Raise the issue of IUU fishing
with the United Nations says Stevens
May 06, 2008
Senator Ted Stevens (R-Alaska) today urged the National Oceanic
and Atmospheric Administration (NOAA) to address the threat of
illegal, unreported, and unregulated (IUU) fishing. He called
on NOAA, the State Department, and the U.S. Coast Guard to meet
with Congress and bring the issue to the United Nations.
Senator Stevens questioned Vice Admiral Conrad C. Lautenbacher,
Jr. (Ret), the Under Secretary of Commerce for Oceans and Atmosphere
and NOAA Administrator, about the steps being taken to prevent
foreign fishing fleets from pillaging the world's oceans at today's
NOAA oversight hearing.
"We've got to have legislation that's non-partisan, that's
directed towards ending IUU fisheries, and if we don't, the fish
that we get and we harvest for our nation off of Alaska are going
to be gone," said Senator Stevens. "Already we're seeing
runs completely disappear, as you know. We had areas that produced
salmon for years and years and years, and all the sudden, bam,
they're closed. No fish there at all. That's only coming about
because of this IUU fishing. Now, I don't see a sense of urgency
coming out of this plan, and I hope you would take that on.
I really do. You have the capability to do it and I really think,
somehow or other, we have to find a way to take this to the UN."
Senator Stevens also raised the issue of the Agency's funding
levels for IUU fishing enforcement.
"I note that there's $1 million for [international] fisheries
enforcement, and I question whether this is enough to deal with
law enforcement in the fisheries area, particularly in view of
this really expanding threat from the IUU fisheries," said
Senator Stevens. "Where are you going to get the money for
VADM Lautenbacher replied: "It's not a lot of money, I agree,
but it's put in some very critical areas. We have two major
thrusts that we're trying to work on. First of all, is to find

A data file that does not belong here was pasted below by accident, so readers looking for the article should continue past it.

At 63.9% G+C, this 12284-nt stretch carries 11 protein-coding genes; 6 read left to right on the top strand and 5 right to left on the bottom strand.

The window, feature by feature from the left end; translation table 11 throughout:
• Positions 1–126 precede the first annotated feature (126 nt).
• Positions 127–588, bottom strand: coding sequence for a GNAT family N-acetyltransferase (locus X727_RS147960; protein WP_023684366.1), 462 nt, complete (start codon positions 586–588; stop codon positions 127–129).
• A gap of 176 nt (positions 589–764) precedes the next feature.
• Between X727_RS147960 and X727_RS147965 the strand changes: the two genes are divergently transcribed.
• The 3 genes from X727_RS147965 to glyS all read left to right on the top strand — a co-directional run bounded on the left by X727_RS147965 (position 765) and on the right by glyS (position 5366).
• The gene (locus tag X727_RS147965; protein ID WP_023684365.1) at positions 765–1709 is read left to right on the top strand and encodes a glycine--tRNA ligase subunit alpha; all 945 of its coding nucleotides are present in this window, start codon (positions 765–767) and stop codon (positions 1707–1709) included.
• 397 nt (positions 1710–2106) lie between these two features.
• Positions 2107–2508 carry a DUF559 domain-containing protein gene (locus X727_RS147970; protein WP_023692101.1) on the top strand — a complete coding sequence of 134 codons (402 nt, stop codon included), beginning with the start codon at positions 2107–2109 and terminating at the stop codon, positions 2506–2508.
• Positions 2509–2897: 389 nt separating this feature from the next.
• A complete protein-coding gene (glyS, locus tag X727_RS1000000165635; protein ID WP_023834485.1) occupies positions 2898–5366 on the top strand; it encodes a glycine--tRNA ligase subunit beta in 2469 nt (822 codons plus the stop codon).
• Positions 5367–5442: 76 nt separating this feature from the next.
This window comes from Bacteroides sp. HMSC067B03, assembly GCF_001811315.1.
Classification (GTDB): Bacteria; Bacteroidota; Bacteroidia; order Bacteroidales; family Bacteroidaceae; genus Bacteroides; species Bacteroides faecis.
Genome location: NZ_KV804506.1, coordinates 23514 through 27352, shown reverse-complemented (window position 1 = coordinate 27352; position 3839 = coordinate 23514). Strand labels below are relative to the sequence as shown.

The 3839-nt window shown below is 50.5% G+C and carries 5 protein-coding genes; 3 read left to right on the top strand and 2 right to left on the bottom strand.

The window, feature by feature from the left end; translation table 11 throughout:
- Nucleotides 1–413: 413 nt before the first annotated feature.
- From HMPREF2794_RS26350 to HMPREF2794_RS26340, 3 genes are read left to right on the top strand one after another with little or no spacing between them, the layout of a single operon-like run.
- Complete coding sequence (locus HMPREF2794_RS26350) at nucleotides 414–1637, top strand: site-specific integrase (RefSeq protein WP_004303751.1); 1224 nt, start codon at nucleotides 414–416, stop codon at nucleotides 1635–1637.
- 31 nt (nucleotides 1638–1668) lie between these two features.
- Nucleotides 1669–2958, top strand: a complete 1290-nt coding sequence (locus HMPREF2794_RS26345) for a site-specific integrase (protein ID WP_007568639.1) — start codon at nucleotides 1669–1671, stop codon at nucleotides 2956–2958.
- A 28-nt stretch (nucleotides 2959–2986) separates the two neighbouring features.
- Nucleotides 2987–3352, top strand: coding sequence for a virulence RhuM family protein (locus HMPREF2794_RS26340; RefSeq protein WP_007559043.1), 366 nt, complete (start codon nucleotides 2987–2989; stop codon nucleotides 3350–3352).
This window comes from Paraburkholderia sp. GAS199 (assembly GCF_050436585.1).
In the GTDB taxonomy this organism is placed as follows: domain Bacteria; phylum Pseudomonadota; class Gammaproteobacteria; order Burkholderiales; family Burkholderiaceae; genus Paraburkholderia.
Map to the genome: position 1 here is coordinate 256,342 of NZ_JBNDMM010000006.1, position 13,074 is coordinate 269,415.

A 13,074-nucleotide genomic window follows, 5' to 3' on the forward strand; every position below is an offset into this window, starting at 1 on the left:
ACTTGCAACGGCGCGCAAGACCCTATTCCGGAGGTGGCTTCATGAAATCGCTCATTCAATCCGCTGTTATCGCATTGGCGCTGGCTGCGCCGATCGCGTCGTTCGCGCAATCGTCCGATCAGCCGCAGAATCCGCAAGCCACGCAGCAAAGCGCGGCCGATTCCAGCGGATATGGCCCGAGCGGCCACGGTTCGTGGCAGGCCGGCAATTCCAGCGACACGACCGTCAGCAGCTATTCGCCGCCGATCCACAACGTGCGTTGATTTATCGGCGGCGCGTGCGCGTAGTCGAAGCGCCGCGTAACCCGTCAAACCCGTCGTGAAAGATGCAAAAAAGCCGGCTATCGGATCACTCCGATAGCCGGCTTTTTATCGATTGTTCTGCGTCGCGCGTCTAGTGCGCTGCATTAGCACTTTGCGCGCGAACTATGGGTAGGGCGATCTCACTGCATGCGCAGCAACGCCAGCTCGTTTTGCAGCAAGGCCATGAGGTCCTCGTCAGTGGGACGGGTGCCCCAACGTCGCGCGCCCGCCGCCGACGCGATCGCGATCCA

out what's going on, on the high seas. We're working intently
through the Regional Fisheries Management Organizations, the
international organizations that have regulations and have visibility
into what's going on in the various parts of our oceans So, we're
putting more effort into trying to ensure we understand what's
coming out of those organizations and so that we can have the
enforcement, so the products that are illegally taken, do not
enter this country and we can stand up and make a case in the
world court of opinion to ensure that they are not being marketed
in other places as well."
Senator Stevens then called on NOAA and the Commerce Committee
to come together to form a task force with other federal agencies
to discuss IUU fishing and raise the issue with the United Nations.
"I would like to have a meeting, a bi-partisan meeting,
with members of this Committee and representatives of your agency,
the Coast Guard, and the State Department to see what we're going
to do about this, because unless we wake up, there's not going
to be any fisheries left in the North Pacific. It's very, very
serious in my opinion. I pray that you'll find some way to put
this task force together and get active on it because I don't
see sense of urgency in this budget," said Senator Stevens.
"I take this issue just as seriously as you do Senator,"
said VADM Lautenbacher. "I will work with the State Department
and Coast Guard to see what more we can do."
Senator Stevens and Senator Dan Inouye (D-Hawaii) recently introduced
the International Fisheries Stewardship and Enforcement Act of
2008. The bill would close the gaps in United States law that
currently allow IUU fish products to enter the country. It would
also strengthen United States' fisheries law enforcement programs
and would assist developing countries with fisheries monitoring
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